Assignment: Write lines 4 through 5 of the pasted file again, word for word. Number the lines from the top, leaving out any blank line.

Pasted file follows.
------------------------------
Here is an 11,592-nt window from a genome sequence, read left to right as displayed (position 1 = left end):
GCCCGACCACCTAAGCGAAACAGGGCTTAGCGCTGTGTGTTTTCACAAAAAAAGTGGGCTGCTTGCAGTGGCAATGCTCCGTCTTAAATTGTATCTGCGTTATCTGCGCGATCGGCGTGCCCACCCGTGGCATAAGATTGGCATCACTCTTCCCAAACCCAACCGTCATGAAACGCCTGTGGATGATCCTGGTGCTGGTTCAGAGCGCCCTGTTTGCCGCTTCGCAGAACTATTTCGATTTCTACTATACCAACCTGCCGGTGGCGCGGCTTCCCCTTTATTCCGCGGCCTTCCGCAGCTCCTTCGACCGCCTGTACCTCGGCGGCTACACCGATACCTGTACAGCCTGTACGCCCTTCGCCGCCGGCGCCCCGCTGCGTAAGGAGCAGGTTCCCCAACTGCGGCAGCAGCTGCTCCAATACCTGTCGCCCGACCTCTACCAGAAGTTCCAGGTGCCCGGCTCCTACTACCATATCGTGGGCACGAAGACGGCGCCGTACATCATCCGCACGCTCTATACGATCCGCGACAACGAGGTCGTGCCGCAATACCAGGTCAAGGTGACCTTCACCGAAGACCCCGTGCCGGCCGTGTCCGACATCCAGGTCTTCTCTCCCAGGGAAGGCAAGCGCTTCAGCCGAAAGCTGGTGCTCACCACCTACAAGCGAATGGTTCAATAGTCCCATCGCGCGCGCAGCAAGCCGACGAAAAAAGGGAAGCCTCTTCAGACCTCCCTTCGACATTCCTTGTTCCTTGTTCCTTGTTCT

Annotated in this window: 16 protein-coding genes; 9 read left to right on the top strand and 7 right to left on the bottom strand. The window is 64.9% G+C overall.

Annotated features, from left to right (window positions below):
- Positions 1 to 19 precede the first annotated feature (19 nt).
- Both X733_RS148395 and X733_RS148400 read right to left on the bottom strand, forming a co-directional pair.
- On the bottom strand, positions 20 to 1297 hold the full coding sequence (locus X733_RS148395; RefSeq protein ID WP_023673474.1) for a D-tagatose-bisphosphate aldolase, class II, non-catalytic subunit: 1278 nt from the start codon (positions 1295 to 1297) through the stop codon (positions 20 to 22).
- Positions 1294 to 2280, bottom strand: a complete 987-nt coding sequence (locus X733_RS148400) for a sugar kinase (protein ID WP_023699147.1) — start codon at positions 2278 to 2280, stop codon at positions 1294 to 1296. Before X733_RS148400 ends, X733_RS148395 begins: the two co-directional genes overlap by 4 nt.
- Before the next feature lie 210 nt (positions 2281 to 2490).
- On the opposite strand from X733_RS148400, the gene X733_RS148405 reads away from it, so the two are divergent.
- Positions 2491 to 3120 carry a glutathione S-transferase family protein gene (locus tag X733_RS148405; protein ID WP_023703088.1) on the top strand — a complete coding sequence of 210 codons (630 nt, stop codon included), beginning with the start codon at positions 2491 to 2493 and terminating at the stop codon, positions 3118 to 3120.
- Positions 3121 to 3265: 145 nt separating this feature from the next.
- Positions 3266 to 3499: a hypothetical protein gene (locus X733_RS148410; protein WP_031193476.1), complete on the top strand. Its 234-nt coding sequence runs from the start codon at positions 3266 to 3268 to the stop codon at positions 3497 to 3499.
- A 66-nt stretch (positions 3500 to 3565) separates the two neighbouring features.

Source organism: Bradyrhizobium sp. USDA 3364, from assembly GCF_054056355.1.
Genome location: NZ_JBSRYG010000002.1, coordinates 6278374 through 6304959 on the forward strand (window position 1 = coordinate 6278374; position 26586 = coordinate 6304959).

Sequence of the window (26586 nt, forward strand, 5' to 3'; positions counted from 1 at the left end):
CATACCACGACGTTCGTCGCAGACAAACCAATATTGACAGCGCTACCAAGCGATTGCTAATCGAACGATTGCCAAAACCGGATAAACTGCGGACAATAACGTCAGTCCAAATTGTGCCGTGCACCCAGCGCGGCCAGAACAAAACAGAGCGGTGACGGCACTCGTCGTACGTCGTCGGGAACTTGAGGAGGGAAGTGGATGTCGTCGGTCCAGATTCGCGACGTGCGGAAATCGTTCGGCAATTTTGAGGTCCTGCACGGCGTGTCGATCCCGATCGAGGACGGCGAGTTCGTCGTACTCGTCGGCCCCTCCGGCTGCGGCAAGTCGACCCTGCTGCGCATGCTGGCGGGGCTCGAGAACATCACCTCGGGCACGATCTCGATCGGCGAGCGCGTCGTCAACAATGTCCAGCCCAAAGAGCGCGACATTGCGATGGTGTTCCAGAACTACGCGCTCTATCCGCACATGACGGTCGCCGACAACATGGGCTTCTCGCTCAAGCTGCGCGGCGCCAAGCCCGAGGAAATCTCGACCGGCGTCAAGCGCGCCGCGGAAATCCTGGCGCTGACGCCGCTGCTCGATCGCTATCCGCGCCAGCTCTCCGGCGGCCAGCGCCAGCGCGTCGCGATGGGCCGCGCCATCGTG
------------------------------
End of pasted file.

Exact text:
Annotated features, from left to right (window positions below):
- Positions 1 to 19 precede the first annotated feature (19 nt).